An engaging environment: improving nonhuman primate enrichment through choice of sound amplitude using broadband noise
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Type of Workapplication/pdf
vii, 66 pages
DepartmentTowson University. Department of Psychology
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There are no restrictions on access to this document. An internet release form signed by the author to display this document online is on file with Towson University Special Collections and Archives.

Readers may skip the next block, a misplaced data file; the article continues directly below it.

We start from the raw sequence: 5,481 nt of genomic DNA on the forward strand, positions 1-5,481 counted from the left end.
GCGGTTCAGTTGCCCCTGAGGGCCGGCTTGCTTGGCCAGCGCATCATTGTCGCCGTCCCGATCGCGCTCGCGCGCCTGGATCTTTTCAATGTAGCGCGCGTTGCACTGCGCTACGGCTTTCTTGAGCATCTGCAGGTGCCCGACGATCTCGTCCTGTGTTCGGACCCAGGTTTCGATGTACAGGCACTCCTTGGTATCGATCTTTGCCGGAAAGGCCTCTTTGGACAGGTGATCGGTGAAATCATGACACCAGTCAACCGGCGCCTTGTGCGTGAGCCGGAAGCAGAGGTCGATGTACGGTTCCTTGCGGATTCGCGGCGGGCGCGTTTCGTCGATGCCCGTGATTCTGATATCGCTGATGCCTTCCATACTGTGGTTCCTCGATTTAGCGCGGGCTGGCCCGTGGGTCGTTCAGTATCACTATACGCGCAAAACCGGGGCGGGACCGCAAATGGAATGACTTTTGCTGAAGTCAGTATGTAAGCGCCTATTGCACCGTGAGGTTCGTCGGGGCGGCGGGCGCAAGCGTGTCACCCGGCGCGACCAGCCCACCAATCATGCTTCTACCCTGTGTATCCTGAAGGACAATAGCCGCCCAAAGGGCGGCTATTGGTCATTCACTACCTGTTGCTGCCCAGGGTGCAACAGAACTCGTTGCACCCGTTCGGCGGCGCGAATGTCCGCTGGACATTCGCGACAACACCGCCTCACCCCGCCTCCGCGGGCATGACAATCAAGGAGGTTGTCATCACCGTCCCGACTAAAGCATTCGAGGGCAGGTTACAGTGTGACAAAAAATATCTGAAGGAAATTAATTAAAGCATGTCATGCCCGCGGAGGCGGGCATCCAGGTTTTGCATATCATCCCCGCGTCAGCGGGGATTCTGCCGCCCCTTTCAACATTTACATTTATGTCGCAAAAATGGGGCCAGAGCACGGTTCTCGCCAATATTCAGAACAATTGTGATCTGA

Certain types of music may be more effective than others in promoting the welfare of animals. A fundamental understanding of simple properties of sound is needed to determine how music affects animal welfare. Two experiments were conducted using nonhuman primates to investigate choices to variations in amplitude using broadband noise. The first experiment examined subject's preferences for seventy decibels of pink noise or no-sound. The results revealed that five of seven subjects preferred no-sound. Experiment two tested whether avoidance and escape responding were sensitive to changes in amplitude from zero to eighty decibels. The results showed that subjects engaged in escape responding equally to all amplitudes. Overall, these findings suggest that broadband noise up to eighty decibels does not function as a reinforcing or aversive stimuli. The methods used herein could be adapted to a larger set of experimental questions, to determine more effective environmental enrichment strategies.